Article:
In the last few months, our company has been getting inquiries on whether its legal to get a credit card in their child's name. We find this disturbing to know that someone
is even considering this.
The answer to the question is NO. First of all, its immoral. Why would you want to burden your child with debt? Some people say it's to help build them credit. Does a six year old need credit? Absolutely not. So we have to believe it's to help themselves for their own personal gain. Some of these people have also said that their parents did it to them. We were amazed and disappointed to see this could even occur.
In conclusion, your responsibility as a parent is to take care of your child and not for the child to have to take care of you. Don't redo the mistake of what your parents did to you. Set it straight.
If you want to help your child succeed in the future, consider setting up a 529 savings plan which is a tax-advantaged savings plan designed to encourage saving for future college costs. 529 plans, legally known as “qualified tuition plans,” are sponsored by states, state agencies, or educational institutions and are authorized by Section 529 of the Internal Revenue Code. There are two types of 529 plans: pre-paid tuition plans and college savings plans. All fifty states and the District of Columbia sponsor at least one type of 529 plan. In addition, a group of private colleges and universities sponsor a pre-paid tuition plan.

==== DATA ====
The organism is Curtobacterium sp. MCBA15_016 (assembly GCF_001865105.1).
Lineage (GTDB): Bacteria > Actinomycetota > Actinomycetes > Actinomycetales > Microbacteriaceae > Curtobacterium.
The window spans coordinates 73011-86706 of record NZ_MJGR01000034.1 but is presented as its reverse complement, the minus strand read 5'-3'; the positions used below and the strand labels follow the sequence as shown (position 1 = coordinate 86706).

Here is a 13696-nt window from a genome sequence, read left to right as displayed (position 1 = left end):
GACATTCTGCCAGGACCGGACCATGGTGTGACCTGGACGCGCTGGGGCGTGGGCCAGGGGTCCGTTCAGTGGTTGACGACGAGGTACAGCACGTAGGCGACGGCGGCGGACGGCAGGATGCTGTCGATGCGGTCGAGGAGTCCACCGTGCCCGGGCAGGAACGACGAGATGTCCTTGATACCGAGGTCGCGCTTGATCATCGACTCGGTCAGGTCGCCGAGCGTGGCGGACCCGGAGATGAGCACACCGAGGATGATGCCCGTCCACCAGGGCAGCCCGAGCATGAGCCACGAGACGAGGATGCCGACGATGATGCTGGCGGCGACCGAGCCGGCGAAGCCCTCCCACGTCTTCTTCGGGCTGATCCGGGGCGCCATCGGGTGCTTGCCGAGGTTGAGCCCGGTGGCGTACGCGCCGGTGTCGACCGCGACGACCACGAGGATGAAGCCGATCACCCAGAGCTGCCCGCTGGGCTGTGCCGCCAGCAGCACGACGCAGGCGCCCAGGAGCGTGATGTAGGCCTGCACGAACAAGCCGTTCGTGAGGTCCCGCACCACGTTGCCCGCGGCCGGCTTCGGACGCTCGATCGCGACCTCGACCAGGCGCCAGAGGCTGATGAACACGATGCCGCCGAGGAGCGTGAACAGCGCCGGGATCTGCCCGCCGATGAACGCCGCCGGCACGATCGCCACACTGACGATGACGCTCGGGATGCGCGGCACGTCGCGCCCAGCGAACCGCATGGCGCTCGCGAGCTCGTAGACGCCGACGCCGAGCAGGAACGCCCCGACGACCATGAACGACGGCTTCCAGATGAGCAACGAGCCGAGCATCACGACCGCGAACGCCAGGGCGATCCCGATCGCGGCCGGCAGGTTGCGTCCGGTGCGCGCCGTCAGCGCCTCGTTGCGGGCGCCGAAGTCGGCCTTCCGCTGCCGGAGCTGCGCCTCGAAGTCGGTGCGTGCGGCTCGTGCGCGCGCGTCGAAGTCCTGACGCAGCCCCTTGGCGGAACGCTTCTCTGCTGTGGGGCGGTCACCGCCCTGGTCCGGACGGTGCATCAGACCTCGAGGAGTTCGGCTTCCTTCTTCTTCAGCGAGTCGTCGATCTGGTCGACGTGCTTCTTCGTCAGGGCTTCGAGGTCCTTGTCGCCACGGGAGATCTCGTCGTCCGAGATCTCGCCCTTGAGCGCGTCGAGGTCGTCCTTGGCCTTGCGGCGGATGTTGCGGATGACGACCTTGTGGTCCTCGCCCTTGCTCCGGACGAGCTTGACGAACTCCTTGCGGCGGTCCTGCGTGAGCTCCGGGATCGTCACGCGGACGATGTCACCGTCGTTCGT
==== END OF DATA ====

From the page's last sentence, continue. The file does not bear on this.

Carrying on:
Before you start saving specifically for college, you should consider your overall financial situation. Instead of saving for college, you may want to focus on other financial goals like buying a home, saving for retirement, or paying off high interest credit card bills. Remember that you may face penalties or lose benefits if you do not use the money in a 529 account for higher education expenses. If you decide that saving specifically for college is right for you, then the next step is to determine whether investing in a 529 plan is your best college saving option. Investing in a 529 plan is only one of several ways to save for college. Other tax-advantaged ways to save for college include Coverdell education savings accounts, Uniform Gifts to Minors Act (“UGMA”) accounts, Uniform Transfers to Minors Act (“UTMA”) accounts, tax-exempt municipal securities, and savings bonds. Saving for college in a taxable account is another option.
Each college saving option has advantages and disadvantages, and may have a different impact on your eligibility for financial aid, so you should evaluate each option carefully. If you need help determining which options work best for your circumstances, you should consult with your financial professional or tax advisor before you start saving.